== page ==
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Buying a Used Car? Find Out What to Check!

25 November 2019 AutoMarket, Petrol saving tips

Having realised you can buy a new vehicle without having to spend a substantial amount of money, you’ve finally decided to purchase a used car instead of a new one. However, how can you ensure the validity of the vehicle’s condition? That it was as good as it was advertised online? While buying a used car can be a practical option, buyers still need to make smart choices.

Below we listed the things you need to check in a used car before buying it.

Review the Vehicle History Report

Reviewing the vehicle history can help you see if the vehicle has been in an accident, if there are any liens or recalls on the model, title problems, ownership history, and service points. Usually a dealer will provide this report but if it isn’t, do your own research by running the VIN (Vehicle Identification Number) online.

 

Inspect the Exterior and Interior for Damages

Walk around the car and keep an eye for rust spots, paint chips, scratches, and dents. Small and localised patches are not a deal breaker; however, larger areas of damage may cause a concern. Check to see if the body panels line up evenly, if it’s uneven, it indicates that the vehicle was in an accident and was not repaired well. Go all out and check the doors, hood and trunk by opening and closing them to see how easily they move. Inside the hood, trunk and doors, look out for paint overspray and ensure the colours of the parts matches the vehicle. If it’s mismatched, it’s likely repaired and repainted.

 

Check the Frame for Issues

Check if the car is sitting level on the ground; if there’s anything hanging from the undercarriage; check the bumpers and look inside the trunk and hood for new bolts or warping – it indicates a recent repair or accident. 

 

Inspect the Engine of the Used Car

The engine is the heart of the vehicle and must always be checked. After inspecting the hood on how easily it moves, visually inspect the engine while the car is turned off: check for fluid leaks, cracked hoses and belts, and corrosion. Check the oil and transmission dipsticks for any discolouration – transmission fluid should be pink or red; oil should be light brown.

 

Check for Leaks

Keep in mind that any car leak fluid is generally a red flag. Check under the car for any leaks. Here’s some guide:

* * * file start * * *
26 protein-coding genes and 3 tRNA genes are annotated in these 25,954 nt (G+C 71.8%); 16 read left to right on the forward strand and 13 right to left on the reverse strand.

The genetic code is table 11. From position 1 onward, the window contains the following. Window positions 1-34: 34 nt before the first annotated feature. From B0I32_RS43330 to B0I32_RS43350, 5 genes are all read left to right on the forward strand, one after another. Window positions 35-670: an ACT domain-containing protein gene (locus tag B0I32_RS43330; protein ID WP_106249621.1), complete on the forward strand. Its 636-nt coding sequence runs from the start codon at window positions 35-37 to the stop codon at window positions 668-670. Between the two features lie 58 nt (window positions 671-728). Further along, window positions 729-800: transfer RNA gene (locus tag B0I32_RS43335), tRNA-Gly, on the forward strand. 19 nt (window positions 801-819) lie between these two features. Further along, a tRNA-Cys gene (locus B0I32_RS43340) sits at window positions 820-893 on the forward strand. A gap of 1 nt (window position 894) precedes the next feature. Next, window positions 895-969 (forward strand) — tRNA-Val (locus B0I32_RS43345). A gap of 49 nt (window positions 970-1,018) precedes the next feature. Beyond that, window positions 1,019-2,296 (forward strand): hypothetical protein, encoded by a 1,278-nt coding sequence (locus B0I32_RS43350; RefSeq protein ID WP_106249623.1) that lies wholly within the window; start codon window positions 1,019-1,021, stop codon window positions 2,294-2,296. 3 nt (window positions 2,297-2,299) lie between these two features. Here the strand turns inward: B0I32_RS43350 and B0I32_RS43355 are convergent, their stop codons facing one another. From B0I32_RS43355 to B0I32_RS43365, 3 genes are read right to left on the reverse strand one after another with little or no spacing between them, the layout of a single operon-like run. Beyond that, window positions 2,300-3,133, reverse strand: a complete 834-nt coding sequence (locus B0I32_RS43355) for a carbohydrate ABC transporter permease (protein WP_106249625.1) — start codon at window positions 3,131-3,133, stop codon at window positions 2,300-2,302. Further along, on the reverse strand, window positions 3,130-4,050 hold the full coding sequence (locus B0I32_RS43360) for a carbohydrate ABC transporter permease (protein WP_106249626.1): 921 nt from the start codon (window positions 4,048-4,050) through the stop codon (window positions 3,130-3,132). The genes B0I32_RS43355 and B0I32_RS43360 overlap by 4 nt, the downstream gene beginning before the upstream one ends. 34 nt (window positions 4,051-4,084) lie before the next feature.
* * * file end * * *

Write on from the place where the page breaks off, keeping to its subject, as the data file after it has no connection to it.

• Black fluid – oi leak

 • Green, Yellow, or Pink fluid – leak in anti-freeze

 • Reddish fluid – transmission or power-steering fluid

 

Check Tire Condition

All four should match and its tread should be worn evenly. If tire treads are uneven or extra wear on the other tire, it indicates poor alignment which can be from a series of issues like steering, suspension and/or frame issues. Keep in mind that a poorly aligned car will pull either to the right or to the left when driving.

 

Consider the Mileage

A smart tip to calculate if the car you’re looking at has a high or low mileage, divide the number on the odometer by the vehicle’s age. On an average, a car will rack up approximately 20,000km annually. Obviously, a high mileage car has more wear and tear on its mechanical components.

NOTE: Low mileage doesn’t always mean the car is in a great shape and a high mileage isn’t necessary a bad thing.

The way the car has been used and maintained by the previous owner is more important than its mileage on the odometer says.

 

Interior Technology

Play and press some buttons and make sure the stereo and other functions are working properly. Road trips won’t be the same if your radio speakers are broken. While blasting the car’s stereo, check for its air conditioning and heating as well.

 

Inspect the Upholstery

Check for stains, tears and cracks on all the leather seats – repairing upholstery can be pricey.

 

Go for a Test Drive

Feel condition of the car by driving it. Inspect if all the dashboard warning lights go on; listen for tapping and clicking sound when you start the engine, it indicates a problem. Ask your dealer to test drive the car on different types of roads and on varying speeds checking if the transmission shifts smoothly. Check the brakes if it’s working properly.

 

Have a Mechanic do an Inspection

If you think it passed your tests, it’s always better be safe than sorry and have a trusted mechanic inspect the car. They are pros and can detect underlying issues that might be your future problem. It may be an extra cost but it’ll save you hefty future costs.

You’re all set up on purchasing your next new used car that meets your needs and fits your budget. Browse thousands of affordable but quality cars at www.motormatcher.com.au